Ontong Java Plateau

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Ontong Java Plateau is located in Pacific Ocean
Ontong Java Plateau
Ontong Java Plateau
Location of the Ontong Java Plateau in the Pacific Ocean

The Ontong Java Plateau (OJP) is a huge oceanic plateau located in the southwestern Pacific Ocean, north of the Solomon Islands. The OJP was emplaced around 120 million years ago (Ma) with a much smaller volcanic event around 90 Ma. Two other southwestern Pacific plateaus, Manihiki and Hikurangi, now separated from the OJP by Cretaceous ocean basins, are of similar age and composition and probably formed as a single plateau and a contiguous large igneous province together with the OJP.[1] When emplaced this Ontong Java–Manihiki–Hikurangi plateau covered 1% of Earth's surface and represented a volume of 80 million km3 (19 million cu mi) of basaltic magma.[2] This "Ontong Java event", first proposed in 1991, represents the largest volcanic event of the past 200 million years, with a magma emplacement rate estimated at up to 22 km3 (5.3 cu mi) per year over 3 million years, several times larger than the Deccan Traps.[3] The smooth surface of the OJP is punctuated by seamounts such as the Ontong Java Atoll, the largest atoll in the world.[4]

Geological setting[edit]

The OJP covers 1.5 million km2 (580,000 sq mi), roughly the size of Alaska. It reaches up to 1,700 m (5,600 ft) below sea level but has an average depth closer to 2,000–3,000 m (6,600–9,800 ft). It is bounded by Lyra Basin to the northwest, East Mariana Basin to the north, Nauru Basin to the northeast, and the Ellice Basin to the southeast. The OJP has collided with the Solomon Islands island arc and now lies on the inactive Vitiaz Trench and the PacificAustralian plate boundary.[4]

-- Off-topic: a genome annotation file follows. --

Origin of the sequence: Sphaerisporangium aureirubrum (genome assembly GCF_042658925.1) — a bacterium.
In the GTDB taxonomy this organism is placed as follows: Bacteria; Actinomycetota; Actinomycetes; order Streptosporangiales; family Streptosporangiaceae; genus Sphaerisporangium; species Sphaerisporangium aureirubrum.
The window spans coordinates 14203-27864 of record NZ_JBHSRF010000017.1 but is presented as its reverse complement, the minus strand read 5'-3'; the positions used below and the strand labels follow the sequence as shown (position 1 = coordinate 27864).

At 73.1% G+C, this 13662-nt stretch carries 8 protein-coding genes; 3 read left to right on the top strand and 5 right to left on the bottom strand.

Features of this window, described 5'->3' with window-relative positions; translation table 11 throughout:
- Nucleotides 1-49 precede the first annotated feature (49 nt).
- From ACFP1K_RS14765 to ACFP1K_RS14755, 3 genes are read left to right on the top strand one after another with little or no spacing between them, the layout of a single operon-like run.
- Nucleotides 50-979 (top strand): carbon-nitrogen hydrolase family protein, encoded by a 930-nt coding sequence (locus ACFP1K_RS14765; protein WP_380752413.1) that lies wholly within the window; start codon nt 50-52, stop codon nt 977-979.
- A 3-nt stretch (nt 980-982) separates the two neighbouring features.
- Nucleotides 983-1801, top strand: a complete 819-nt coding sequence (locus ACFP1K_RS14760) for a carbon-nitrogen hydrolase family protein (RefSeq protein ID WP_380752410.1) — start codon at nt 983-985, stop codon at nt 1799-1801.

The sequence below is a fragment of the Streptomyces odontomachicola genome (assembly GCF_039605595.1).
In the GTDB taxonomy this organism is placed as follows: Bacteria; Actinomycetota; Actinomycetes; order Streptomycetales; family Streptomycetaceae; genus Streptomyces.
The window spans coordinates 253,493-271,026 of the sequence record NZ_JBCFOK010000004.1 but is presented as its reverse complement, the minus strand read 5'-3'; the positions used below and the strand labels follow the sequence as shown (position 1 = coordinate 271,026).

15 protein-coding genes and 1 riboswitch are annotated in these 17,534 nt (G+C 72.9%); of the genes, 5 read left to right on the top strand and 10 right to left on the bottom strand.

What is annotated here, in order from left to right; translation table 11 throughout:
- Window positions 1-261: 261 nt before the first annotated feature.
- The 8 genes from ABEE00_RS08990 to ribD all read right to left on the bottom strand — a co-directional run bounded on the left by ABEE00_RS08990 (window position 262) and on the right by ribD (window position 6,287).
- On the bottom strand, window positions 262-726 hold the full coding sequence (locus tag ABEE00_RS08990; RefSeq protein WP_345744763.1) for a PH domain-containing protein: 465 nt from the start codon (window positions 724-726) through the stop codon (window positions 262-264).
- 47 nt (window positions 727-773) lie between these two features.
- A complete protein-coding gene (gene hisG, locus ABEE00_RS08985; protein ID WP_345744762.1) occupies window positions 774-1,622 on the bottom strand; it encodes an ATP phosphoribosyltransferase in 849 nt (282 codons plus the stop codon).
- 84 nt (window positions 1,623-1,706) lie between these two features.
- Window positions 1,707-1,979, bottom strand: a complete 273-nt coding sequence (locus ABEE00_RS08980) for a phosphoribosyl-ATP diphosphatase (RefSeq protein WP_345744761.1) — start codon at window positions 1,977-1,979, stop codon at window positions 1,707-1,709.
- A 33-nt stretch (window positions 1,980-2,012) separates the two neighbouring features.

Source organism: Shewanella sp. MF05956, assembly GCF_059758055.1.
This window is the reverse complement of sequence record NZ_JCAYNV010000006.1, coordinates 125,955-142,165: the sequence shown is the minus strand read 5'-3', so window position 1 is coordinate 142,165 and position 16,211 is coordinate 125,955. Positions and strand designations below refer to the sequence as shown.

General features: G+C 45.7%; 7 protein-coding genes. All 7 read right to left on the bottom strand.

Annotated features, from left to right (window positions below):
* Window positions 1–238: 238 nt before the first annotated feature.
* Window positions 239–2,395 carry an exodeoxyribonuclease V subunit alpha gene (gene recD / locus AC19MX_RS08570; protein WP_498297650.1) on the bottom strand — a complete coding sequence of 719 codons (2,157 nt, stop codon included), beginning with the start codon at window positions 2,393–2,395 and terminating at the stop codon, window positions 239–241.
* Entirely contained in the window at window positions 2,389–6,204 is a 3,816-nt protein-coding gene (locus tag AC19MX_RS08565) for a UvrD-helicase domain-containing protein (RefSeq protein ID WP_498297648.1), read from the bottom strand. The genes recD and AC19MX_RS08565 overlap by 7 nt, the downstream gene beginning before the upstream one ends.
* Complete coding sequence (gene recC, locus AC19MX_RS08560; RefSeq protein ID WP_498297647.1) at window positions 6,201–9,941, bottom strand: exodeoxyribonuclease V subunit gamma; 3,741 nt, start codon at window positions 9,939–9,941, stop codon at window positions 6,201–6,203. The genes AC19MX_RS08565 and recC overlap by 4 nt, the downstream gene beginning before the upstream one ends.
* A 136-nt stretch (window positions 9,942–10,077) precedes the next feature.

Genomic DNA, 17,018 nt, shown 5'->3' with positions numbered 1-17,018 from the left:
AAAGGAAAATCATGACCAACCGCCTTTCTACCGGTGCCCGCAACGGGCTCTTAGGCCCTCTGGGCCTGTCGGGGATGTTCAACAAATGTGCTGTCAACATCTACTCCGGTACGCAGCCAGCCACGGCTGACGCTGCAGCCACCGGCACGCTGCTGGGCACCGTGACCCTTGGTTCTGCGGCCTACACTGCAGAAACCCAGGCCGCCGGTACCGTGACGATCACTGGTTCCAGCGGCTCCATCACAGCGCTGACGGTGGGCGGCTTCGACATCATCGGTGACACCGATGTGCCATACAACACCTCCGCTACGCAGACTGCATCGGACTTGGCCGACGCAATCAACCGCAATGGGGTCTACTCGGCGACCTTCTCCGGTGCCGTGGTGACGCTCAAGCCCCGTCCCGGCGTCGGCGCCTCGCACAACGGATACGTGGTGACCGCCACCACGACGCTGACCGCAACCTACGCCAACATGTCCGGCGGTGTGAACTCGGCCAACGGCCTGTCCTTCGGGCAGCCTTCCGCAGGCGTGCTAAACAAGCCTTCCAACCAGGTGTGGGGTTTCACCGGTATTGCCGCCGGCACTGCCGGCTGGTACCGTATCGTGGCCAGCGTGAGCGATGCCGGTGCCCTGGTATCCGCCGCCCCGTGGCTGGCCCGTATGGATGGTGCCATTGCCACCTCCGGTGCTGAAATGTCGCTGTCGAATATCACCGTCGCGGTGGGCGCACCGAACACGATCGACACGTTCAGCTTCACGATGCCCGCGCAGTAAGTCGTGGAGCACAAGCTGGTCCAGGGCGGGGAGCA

The high plateau, with a crustal thickness estimated to at least 25 km (16 mi) but probably closer to 36 km (22 mi), has a volume of more than 5 million km3 (1.2 million cu mi). The maximum extent of the event can, however, be much larger since lavas in several surrounding basins are closely related to the OJP event and probably represent dike swarms associated with the emplacement of the OJP.[4]

Tectonic evolution[edit]

OJP formed quickly over a mantle plume head, most likely the then newly formed Louisville hotspot, followed by limited volcanism for at least 30 million years. The extant seamounts of the Louisville Ridge started to form 70 Ma and have a different isotopic composition, and therefore a shift in intensity and magma supply in the plume must have occurred before that.[5]

The early, short-duration eruptions of OJP coincide with the global Early Aptian oceanic anoxic event (known as OAE1a or the Selli Event, 125.0–124.6 Ma) that lead to the deposition of black shales during the interval 124–122 Ma. Additionally, isotopic records of seawater in sediments have been associated with the 90 Ma OJP submarine eruptions.[6]

About 80% of the OJP is being subducted beneath the Solomon Islands. Only the uppermost 7 km (4.3 mi) of the crust is preserved on the Australian Plate.[7] This collision has lifted some of the OJP between 200 and 2,000 m (660–6,560 ft) above sea level. The construction of Pliocene stratovolcanoes in the western end of the convergence zone has resulted in the New Georgia Islands (1,768 m, 5,801 ft) and Bougainville Island (2,743 m, 8,999 ft). Shortening, uplift, and erosion of the northern Melanesian arc and the Malaita accretionary prism at deep levels has produced Guadacanal (2,447 m, 8,028 ft), Makira (1,250 m, 4,100 ft), and Malaita (1,251 m, 4,104 ft).[8]



  1. ^ Taylor 2006, Abstract
  2. ^ Rizo 2016
  3. ^ Tarduno et al. 1991, p. 401
  4. ^ a b c Neal et al. 1993, Physical features and gross structure of the OJP, pp. 184–187
  5. ^ Mahoney et al. 1993, Abstract
  6. ^ Tejada et al. 2009, Abstract; Introduction, pp. 855–856
  7. ^ Mann & Taira 2004, Abstract
  8. ^ Mann & Taira 2004, Erosional levels of rocks in the Solomon Islands, p. 166


Further reading[edit]

Coordinates: 3°03′S 160°23′E / 3.050°S 160.383°E / -3.050; 160.383